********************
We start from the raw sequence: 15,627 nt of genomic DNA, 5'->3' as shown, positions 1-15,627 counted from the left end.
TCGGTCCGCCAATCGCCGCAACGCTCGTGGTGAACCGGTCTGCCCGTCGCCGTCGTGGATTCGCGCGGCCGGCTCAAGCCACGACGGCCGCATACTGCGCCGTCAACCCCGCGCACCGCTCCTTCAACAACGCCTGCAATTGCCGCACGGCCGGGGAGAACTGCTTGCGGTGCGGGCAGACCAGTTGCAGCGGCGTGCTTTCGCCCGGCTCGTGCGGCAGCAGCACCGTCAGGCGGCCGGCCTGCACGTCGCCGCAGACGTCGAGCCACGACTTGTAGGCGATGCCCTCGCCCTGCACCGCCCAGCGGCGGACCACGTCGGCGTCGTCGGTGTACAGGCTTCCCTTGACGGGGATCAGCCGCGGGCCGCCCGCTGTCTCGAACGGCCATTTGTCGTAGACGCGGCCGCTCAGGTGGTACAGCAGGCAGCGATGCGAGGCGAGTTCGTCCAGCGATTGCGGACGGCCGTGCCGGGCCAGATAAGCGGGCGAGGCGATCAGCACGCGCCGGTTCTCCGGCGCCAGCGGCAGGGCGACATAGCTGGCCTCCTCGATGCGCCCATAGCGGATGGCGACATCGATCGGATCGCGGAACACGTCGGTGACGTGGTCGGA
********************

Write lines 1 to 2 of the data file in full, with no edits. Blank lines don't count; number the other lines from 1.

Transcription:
We start from the raw sequence: 15,627 nt of genomic DNA, 5'->3' as shown, positions 1-15,627 counted from the left end.
TCGGTCCGCCAATCGCCGCAACGCTCGTGGTGAACCGGTCTGCCCGTCGCCGTCGTGGATTCGCGCGGCCGGCTCAAGCCACGACGGCCGCATACTGCGCCGTCAACCCCGCGCACCGCTCCTTCAACAACGCCTGCAATTGCCGCACGGCCGGGGAGAACTGCTTGCGGTGCGGGCAGACCAGTTGCAGCGGCGTGCTTTCGCCCGGCTCGTGCGGCAGCAGCACCGTCAGGCGGCCGGCCTGCACGTCGCCGCAGACGTCGAGCCACGACTTGTAGGCGATGCCCTCGCCCTGCACCGCCCAGCGGCGGACCACGTCGGCGTCGTCGGTGTACAGGCTTCCCTTGACGGGGATCAGCCGCGGGCCGCCCGCTGTCTCGAACGGCCATTTGTCGTAGACGCGGCCGCTCAGGTGGTACAGCAGGCAGCGATGCGAGGCGAGTTCGTCCAGCGATTGCGGACGGCCGTGCCGGGCCAGATAAGCGGGCGAGGCGATCAGCACGCGCCGGTTCTCCGGCGCCAGCGGCAGGGCGACATAGCTGGCCTCCTCGATGCGCCCATAGCGGATGGCGACATCGATCGGATCGCGGAACACGTCGGTGACGTGGTCGGA